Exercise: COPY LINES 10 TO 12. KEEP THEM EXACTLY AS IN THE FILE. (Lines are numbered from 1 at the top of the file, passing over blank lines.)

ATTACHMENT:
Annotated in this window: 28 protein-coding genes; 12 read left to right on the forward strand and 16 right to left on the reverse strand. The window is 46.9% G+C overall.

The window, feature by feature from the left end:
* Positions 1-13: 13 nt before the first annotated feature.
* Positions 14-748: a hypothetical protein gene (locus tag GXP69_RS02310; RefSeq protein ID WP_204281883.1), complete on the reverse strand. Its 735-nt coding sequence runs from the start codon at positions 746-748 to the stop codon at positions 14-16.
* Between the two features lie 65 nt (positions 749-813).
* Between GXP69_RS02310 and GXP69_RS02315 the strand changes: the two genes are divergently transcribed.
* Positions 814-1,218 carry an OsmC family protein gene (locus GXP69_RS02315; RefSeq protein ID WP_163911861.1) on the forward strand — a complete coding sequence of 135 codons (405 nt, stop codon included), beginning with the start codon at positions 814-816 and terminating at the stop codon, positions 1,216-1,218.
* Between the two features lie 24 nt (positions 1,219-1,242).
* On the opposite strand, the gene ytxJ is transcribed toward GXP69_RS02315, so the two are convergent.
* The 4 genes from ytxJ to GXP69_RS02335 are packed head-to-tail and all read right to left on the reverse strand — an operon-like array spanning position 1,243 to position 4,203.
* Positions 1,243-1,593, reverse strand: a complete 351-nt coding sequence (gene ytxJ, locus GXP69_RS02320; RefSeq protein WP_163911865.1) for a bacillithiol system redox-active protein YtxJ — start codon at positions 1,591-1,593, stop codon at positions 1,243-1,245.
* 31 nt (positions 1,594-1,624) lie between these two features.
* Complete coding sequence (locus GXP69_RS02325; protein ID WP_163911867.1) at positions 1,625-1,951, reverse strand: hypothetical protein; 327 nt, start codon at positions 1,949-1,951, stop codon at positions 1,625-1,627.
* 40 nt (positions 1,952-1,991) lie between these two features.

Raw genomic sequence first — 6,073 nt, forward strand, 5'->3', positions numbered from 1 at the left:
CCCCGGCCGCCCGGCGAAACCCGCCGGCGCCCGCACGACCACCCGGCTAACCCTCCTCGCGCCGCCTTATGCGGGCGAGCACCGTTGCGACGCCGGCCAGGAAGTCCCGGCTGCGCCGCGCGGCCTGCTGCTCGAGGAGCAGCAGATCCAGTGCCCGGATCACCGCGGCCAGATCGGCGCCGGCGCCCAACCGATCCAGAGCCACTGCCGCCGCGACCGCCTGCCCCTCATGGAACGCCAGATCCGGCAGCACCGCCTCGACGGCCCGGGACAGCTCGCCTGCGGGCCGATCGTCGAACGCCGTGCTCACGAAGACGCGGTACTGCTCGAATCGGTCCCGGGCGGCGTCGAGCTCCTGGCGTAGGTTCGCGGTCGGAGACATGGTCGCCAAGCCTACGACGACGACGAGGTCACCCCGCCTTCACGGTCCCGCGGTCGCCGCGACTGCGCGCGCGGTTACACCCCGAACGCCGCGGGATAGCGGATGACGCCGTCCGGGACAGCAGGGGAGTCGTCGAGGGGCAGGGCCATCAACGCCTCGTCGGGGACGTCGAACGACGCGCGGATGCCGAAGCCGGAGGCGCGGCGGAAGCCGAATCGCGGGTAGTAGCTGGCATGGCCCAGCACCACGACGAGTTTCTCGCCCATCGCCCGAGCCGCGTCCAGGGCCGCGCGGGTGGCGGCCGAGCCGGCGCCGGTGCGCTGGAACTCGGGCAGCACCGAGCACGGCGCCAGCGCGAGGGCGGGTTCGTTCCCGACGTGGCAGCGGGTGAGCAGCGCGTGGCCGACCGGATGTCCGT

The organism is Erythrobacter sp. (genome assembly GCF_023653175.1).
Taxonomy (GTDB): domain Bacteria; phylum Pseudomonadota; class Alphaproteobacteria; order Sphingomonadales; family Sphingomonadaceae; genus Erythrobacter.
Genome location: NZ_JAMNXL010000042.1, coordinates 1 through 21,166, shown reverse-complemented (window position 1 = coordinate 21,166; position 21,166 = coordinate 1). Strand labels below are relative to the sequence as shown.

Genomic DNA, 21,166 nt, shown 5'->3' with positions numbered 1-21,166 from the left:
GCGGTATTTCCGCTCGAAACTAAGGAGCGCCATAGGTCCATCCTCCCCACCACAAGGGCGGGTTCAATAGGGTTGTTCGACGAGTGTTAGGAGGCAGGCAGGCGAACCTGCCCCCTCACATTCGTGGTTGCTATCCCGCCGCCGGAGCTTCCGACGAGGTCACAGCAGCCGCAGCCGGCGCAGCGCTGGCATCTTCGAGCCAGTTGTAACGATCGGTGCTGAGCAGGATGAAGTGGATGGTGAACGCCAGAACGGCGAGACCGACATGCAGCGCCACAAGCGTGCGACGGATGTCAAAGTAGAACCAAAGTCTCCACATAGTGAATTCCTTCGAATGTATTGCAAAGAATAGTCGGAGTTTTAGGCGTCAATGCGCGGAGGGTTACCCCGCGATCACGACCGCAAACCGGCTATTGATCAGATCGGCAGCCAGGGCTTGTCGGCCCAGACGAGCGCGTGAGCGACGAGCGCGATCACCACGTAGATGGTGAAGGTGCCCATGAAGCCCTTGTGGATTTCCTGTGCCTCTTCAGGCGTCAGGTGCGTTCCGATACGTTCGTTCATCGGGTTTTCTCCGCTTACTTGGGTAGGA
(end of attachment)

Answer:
* The 4 genes from ytxJ to GXP69_RS02335 are packed head-to-tail and all read right to left on the reverse strand — an operon-like array spanning position 1,243 to position 4,203.
* Positions 1,243-1,593, reverse strand: a complete 351-nt coding sequence (gene ytxJ, locus GXP69_RS02320; RefSeq protein WP_163911865.1) for a bacillithiol system redox-active protein YtxJ — start codon at positions 1,591-1,593, stop codon at positions 1,243-1,245.
* 31 nt (positions 1,594-1,624) lie between these two features.